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Schroeder makes it official, CMU bound



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Bryan Schroeder, joined by father Mike Schroeder, signs his national letter of intent to play college football for Central Michigan University. (Photo by Brian Smith)
February 13, 2008
"It's finally over. You finally reach that happy ending, that's how it feels."

It was a relieved Bryan Schroeder last Wednesday morning in the North Harrison High School cafeteria at seven o'clock. The running back who was tough to tackle for opponents and a pleasure to watch for Cougar fans signed his national letter of intent to play college football at Central Michigan University the first minute he possibly could.

The previous year has been a tough one for Schroeder and Cougar coach Jason Mullis. After giving a verbal commitment to CMU before the start of his senior season, a season where Schroeder was set to break the state record for career rushing yards, a foot injury in game two ended his season.

In the season-opener against West Washington, the star ran for 207 yards and four touchdowns on just 11 carries. Yet, in game two, against rival Corydon Central, Schroeder went down with a broken foot after one carry, ending his senior campaign.

"This whole year has been emotional for me," Mullis said. "If you were at our banquet, you could see how hard it is for me to even talk about the kid. It's just hard. He is just a special kid to me, not just from an athletic stand point, but in general. He and I have gotten along real well, he's just special."

Despite the injury, Central Michigan never backed down from committing to Schroeder. Once he got more familiar with the school after his verbal, and knowing they were still with him after the injury, Schroeder became more and more sold on becoming a Chippewa.

"The summer before my senior year, when I had a lot of interest from some Big 10 schools, Central Michigan was really the only MAC school I talked to," Schroeder said. "Their recruiting process was at its best. I was looking forward to my senior year and maybe getting a few more offers. At the time I may have not been completely sold on Central Michigan, but I got up there a few times and really started to like the program and the coaches. Other than the injury, the past year has been good."

Mullis recalled CMU coming in late on the sweepstakes.

"Central Michigan called me, and said, 'Hey, we want to come down and see this kid.' At that point, we hadn't heard anything from them. They kind of came through the backdoor on this and wanted to see him," Mullis said. "They came down and talked, watched film, and that is when it all started."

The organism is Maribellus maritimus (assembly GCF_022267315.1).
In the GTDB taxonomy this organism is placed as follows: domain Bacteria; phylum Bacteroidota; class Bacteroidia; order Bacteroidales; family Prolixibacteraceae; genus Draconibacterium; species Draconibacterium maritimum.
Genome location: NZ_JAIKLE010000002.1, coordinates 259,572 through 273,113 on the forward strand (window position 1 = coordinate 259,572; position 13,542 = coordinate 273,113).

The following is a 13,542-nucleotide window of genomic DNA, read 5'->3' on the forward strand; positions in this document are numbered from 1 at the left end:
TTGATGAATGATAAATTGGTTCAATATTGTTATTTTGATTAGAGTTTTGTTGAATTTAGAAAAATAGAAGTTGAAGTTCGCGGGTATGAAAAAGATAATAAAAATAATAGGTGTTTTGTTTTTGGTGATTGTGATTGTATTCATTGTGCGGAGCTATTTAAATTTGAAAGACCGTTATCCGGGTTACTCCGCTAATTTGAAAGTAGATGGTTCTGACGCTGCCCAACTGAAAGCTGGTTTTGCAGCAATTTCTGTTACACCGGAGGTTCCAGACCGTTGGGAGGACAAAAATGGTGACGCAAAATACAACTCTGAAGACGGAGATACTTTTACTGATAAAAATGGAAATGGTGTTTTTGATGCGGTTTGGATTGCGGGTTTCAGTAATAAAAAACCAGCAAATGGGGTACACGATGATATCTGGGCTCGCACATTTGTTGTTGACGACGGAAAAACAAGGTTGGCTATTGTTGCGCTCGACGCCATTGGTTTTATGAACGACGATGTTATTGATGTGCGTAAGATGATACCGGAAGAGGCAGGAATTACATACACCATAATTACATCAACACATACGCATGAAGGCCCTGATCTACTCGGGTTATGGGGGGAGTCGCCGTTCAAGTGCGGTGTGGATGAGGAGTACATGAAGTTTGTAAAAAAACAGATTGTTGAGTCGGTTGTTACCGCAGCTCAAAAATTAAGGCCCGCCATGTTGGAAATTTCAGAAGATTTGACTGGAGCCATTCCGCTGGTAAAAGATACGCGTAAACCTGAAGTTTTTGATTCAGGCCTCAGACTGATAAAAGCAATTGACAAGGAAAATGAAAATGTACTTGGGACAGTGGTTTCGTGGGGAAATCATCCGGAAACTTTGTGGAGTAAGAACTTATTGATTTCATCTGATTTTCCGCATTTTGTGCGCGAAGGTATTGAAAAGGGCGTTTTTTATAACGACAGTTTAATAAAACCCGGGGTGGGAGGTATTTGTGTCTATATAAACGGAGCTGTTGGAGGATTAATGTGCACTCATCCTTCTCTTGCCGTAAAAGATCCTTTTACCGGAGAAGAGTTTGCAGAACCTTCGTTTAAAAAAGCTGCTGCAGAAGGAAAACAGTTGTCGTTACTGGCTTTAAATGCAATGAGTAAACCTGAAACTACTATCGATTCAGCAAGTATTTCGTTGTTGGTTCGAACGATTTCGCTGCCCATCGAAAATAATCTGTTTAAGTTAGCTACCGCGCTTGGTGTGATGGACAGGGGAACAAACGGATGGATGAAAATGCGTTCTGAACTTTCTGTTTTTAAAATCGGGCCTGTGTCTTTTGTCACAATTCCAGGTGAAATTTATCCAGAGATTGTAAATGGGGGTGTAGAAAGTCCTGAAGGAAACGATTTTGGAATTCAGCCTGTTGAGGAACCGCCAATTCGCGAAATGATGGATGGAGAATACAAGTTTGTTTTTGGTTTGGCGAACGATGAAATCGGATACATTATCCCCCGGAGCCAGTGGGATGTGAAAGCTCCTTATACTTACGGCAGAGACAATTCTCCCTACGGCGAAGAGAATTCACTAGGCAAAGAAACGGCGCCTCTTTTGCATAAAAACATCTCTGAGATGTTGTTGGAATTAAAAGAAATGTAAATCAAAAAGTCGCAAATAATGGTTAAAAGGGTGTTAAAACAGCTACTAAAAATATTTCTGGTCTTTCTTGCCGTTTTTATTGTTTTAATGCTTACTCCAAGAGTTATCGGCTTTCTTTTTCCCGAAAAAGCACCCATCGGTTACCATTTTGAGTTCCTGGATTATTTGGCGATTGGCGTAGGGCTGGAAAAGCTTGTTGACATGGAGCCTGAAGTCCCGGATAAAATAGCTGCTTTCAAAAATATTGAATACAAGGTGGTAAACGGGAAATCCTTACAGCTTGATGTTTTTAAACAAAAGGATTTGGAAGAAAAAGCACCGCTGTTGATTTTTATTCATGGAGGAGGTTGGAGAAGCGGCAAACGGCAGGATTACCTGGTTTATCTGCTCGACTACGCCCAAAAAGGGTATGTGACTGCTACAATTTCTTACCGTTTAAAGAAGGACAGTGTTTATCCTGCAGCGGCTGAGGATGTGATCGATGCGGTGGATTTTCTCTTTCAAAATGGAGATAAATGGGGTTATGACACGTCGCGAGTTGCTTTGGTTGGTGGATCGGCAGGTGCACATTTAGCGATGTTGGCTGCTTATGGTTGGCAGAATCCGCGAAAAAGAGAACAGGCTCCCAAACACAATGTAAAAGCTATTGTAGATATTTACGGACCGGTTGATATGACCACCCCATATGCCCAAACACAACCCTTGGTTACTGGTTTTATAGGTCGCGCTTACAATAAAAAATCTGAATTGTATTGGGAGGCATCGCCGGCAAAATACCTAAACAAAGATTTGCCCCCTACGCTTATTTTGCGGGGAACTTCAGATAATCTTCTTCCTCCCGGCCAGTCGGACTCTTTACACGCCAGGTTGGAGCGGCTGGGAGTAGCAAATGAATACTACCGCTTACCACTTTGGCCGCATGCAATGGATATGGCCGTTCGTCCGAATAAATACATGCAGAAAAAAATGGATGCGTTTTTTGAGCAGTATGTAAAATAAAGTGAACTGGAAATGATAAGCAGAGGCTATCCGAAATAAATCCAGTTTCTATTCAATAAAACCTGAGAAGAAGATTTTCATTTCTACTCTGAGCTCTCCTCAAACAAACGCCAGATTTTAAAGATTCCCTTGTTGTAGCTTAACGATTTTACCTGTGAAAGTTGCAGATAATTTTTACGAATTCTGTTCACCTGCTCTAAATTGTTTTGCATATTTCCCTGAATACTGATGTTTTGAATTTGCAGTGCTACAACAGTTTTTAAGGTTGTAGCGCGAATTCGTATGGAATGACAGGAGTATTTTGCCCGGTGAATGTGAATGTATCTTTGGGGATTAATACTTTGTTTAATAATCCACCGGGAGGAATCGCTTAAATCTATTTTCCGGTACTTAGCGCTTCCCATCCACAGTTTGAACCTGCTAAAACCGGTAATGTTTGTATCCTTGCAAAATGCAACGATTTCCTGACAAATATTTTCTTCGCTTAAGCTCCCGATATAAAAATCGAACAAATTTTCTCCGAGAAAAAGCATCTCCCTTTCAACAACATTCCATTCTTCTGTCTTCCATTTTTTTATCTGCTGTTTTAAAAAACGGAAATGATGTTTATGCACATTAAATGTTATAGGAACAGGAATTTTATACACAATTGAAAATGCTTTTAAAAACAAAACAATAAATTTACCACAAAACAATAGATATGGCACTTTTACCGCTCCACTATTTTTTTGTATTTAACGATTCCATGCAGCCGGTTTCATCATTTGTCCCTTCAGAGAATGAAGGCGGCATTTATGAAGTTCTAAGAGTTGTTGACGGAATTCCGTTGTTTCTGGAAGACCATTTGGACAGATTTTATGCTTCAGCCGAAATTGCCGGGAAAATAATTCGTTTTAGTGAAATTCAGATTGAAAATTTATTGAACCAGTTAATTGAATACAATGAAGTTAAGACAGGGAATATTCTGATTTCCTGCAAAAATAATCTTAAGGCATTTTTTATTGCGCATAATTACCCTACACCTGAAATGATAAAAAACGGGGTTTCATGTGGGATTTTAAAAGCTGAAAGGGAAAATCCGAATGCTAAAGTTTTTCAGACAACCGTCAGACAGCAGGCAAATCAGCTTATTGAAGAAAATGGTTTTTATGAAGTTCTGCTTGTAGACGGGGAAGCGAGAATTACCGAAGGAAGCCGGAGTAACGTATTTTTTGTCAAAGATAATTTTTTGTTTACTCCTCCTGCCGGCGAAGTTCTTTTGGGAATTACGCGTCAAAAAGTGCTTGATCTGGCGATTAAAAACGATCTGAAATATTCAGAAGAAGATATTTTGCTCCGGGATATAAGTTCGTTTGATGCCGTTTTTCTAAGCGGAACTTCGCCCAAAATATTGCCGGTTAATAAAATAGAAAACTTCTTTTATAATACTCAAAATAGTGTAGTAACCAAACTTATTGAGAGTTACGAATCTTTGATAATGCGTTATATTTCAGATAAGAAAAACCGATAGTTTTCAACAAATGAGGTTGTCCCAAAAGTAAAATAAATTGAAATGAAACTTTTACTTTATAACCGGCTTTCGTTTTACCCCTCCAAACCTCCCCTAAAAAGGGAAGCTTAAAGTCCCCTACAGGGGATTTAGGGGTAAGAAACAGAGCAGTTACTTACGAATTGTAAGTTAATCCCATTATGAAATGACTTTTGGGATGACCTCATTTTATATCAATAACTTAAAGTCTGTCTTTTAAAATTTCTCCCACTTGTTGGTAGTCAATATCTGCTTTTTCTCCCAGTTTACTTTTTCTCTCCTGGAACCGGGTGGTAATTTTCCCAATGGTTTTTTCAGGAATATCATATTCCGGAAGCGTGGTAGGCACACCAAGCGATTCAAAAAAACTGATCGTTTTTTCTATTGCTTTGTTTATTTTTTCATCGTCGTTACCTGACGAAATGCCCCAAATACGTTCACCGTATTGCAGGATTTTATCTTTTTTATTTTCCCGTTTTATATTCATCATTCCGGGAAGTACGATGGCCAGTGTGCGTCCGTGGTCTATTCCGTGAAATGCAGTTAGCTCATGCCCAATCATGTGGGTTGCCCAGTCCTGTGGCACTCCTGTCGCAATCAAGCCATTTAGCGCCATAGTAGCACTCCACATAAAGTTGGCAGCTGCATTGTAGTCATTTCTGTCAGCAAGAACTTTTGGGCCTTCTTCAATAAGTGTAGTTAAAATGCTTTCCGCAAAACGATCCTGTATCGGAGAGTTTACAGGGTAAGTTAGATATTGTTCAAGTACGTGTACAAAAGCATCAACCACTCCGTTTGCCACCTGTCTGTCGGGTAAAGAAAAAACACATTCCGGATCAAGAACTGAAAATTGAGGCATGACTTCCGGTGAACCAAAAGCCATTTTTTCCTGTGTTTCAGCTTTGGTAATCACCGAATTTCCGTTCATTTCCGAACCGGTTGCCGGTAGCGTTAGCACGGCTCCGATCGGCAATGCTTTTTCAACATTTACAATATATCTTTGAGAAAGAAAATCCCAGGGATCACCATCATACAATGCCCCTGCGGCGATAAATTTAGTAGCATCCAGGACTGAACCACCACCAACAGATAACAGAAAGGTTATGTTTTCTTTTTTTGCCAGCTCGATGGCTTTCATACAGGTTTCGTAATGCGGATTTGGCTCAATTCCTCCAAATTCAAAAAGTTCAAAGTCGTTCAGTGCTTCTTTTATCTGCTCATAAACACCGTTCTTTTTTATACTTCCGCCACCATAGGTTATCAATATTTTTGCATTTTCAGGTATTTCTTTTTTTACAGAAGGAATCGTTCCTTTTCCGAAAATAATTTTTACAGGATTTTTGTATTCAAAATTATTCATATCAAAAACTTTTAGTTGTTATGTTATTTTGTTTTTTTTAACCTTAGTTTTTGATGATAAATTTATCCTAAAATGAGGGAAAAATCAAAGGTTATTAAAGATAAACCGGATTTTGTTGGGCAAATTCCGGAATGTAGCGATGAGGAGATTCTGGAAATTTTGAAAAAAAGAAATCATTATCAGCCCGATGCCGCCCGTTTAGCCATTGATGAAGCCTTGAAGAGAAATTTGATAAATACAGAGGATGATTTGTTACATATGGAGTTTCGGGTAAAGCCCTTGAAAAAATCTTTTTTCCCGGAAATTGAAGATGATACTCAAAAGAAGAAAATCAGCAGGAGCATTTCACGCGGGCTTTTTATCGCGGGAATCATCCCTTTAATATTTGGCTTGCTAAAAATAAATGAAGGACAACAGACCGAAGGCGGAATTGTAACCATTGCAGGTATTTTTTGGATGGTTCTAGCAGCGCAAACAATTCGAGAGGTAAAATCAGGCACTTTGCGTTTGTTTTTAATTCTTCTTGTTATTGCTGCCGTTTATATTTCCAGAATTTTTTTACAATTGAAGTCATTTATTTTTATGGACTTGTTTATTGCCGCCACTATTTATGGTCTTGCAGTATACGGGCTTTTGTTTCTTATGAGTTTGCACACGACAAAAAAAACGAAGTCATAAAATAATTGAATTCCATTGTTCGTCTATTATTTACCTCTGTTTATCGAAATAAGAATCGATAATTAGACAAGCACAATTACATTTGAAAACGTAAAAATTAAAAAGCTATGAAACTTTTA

Butch Jones, coach of Chippewas, echoed many of the same thoughts many who've witnessed the back run have known about Schroeder's abilities.

"You talk about productivity, he is productivity," Jones said in a press conference Wednesday. "He is a bigger back, at 212 pounds now, I see him playing at around 220, 225. What he has different from other big backs is, he has the ability to make you miss."

Jones added that when his staff seeks running backs on the recruiting trail, it goes by a common motto: "Does he get what the play is blocked for, or does he get more than the play is blocked for?" He added Schroeder's numbers speak for themselves when that question is asked.

Schroeder wrapped up his career with a plethora of school records, including career rushing yards (6,003), rushing touchdowns (96), single season touchdowns (35), career yards per carry (11.28), special teams touchdowns (six), career points (504) and single season rushing yards (2,558). Jones, his future coach, even emphasized that Schroeder set the standards without a full senior year of football.

His most impressive game was a 16-carry, 376-yard, six-touchdown performance against Charlestown his sophomore year.

Other accomplishments include three-time MSC All Conference, three-time Indiana All State, Street and Smith Top 50 Junior, McDonald's Offensive Player of the Year as a Sophomore, top 33 players in the state as a junior and two-time leading rusher in Indiana.

After the injury, the senior stuck around to help guide the younger players such as Matt Bruderle, a freshman who finished with a spectacular season.

"I've had great coaches," Schroeder said of his North Harrison career. "Coach Mullis really got my name out there. Our strength coach, coach (Cliff) Dawson, really helped me out physically, getting me where I need to be. My family has been really supportive. I have had several family members at every game since I was young, I am going to miss it. It was a tough ending though."

Schroeder, the son of Mike and Lori Schroeder, chose CMU after considering Purdue, Iowa and Indiana.

The Chippewas' non-conference schedule for 2008 allows for a short drive to see Schroeder in action. It includes trips to Purdue (Sept. 20) and Indiana (Nov. 1).

With the foot back into full swing, Schroeder plans to participate in track and field this spring to get the competitive juices flowing again. He said he plans to start at CMU in the summer, enrolling in two summer classes.

"The offensive coordinator said I need to come into summer camp with the mentality that I'm going to be able to play as a freshman," he said. "I don't think I will be red-shirted and they think I have a shot for some playing time that first year."

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